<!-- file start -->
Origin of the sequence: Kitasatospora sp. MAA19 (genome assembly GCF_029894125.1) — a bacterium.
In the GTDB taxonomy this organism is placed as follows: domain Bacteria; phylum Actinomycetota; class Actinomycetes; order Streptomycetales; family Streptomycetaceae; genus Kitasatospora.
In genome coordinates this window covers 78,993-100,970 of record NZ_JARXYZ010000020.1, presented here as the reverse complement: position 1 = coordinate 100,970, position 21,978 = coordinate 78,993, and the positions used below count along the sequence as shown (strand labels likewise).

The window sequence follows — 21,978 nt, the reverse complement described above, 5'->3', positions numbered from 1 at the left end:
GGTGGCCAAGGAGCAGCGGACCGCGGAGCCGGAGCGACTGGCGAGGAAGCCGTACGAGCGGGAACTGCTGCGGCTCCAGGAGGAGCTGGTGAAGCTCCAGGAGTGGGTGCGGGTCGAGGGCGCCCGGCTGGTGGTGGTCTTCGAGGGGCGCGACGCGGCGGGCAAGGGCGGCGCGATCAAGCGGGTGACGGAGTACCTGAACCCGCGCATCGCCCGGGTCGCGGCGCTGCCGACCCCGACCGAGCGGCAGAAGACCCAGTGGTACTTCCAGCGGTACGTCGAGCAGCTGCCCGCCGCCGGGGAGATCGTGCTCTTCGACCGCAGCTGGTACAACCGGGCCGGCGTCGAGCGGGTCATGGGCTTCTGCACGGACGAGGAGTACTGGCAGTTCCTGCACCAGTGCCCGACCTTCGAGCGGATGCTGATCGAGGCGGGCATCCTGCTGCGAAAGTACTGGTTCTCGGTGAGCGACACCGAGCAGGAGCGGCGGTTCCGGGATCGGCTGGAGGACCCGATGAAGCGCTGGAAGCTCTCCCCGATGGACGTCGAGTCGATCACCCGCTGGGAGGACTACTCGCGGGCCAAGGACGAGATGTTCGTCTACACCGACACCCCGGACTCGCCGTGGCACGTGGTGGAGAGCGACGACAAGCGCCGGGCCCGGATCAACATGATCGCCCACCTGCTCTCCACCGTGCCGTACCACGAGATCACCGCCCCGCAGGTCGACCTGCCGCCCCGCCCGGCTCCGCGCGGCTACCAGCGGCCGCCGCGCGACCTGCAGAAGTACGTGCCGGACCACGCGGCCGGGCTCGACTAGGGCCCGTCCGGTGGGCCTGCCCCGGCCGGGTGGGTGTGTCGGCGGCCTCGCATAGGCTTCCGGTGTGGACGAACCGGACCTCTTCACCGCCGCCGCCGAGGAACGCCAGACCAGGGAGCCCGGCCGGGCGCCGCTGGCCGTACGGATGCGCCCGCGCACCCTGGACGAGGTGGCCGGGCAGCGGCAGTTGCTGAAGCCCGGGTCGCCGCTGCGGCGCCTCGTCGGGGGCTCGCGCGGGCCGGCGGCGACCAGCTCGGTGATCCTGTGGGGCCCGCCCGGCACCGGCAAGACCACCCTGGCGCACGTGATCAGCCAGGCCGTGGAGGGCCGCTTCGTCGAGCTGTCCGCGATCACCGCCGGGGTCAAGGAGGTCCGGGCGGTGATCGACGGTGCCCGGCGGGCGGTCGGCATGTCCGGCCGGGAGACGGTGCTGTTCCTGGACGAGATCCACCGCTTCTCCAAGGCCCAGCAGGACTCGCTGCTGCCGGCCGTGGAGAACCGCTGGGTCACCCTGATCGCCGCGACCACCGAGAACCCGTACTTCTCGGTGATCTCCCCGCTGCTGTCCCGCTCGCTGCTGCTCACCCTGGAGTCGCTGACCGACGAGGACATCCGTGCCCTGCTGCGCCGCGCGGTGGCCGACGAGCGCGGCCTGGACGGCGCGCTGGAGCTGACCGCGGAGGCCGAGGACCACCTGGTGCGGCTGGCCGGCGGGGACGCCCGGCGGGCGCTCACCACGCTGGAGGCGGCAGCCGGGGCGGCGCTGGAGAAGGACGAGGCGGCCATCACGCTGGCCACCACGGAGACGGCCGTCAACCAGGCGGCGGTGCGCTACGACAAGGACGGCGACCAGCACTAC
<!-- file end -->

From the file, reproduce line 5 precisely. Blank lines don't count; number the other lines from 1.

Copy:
GGTGGCCAAGGAGCAGCGGACCGCGGAGCCGGAGCGACTGGCGAGGAAGCCGTACGAGCGGGAACTGCTGCGGCTCCAGGAGGAGCTGGTGAAGCTCCAGGAGTGGGTGCGGGTCGAGGGCGCCCGGCTGGTGGTGGTCTTCGAGGGGCGCGACGCGGCGGGCAAGGGCGGCGCGATCAAGCGGGTGACGGAGTACCTGAACCCGCGCATCGCCCGGGTCGCGGCGCTGCCGACCCCGACCGAGCGGCAGAAGACCCAGTGGTACTTCCAGCGGTACGTCGAGCAGCTGCCCGCCGCCGGGGAGATCGTGCTCTTCGACCGCAGCTGGTACAACCGGGCCGGCGTCGAGCGGGTCATGGGCTTCTGCACGGACGAGGAGTACTGGCAGTTCCTGCACCAGTGCCCGACCTTCGAGCGGATGCTGATCGAGGCGGGCATCCTGCTGCGAAAGTACTGGTTCTCGGTGAGCGACACCGAGCAGGAGCGGCGGTTCCGGGATCGGCTGGAGGACCCGATGAAGCGCTGGAAGCTCTCCCCGATGGACGTCGAGTCGATCACCCGCTGGGAGGACTACTCGCGGGCCAAGGACGAGATGTTCGTCTACACCGACACCCCGGACTCGCCGTGGCACGTGGTGGAGAGCGACGACAAGCGCCGGGCCCGGATCAACATGATCGCCCACCTGCTCTCCACCGTGCCGTACCACGAGATCACCGCCCCGCAGGTCGACCTGCCGCCCCGCCCGGCTCCGCGCGGCTACCAGCGGCCGCCGCGCGACCTGCAGAAGTACGTGCCGGACCACGCGGCCGGGCTCGACTAGGGCCCGTCCGGTGGGCCTGCCCCGGCCGGGTGGGTGTGTCGGCGGCCTCGCATAGGCTTCCGGTGTGGACGAACCGGACCTCTTCACCGCCGCCGCCGAGGAACGCCAGACCAGGGAGCCCGGCCGGGCGCCGCTGGCCGTACGGATGCGCCCGCGCACCCTGGACGAGGTGGCCGGGCAGCGGCAGTTGCTGAAGCCCGGGTCGCCGCTGCGGCGCCTCGTCGGGGGCTCGCGCGGGCCGGCGGCGACCAGCTCGGTGATCCTGTGGGGCCCGCCCGGCACCGGCAAGACCACCCTGGCGCACGTGATCAGCCAGGCCGTGGAGGGCCGCTTCGTCGAGCTGTCCGCGATCACCGCCGGGGTCAAGGAGGTCCGGGCGGTGATCGACGGTGCCCGGCGGGCGGTCGGCATGTCCGGCCGGGAGACGGTGCTGTTCCTGGACGAGATCCACCGCTTCTCCAAGGCCCAGCAGGACTCGCTGCTGCCGGCCGTGGAGAACCGCTGGGTCACCCTGATCGCCGCGACCACCGAGAACCCGTACTTCTCGGTGATCTCCCCGCTGCTGTCCCGCTCGCTGCTGCTCACCCTGGAGTCGCTGACCGACGAGGACATCCGTGCCCTGCTGCGCCGCGCGGTGGCCGACGAGCGCGGCCTGGACGGCGCGCTGGAGCTGACCGCGGAGGCCGAGGACCACCTGGTGCGGCTGGCCGGCGGGGACGCCCGGCGGGCGCTCACCACGCTGGAGGCGGCAGCCGGGGCGGCGCTGGAGAAGGACGAGGCGGCCATCACGCTGGCCACCACGGAGACGGCCGTCAACCAGGCGGCGGTGCGCTACGACAAGGACGGCGACCAGCACTAC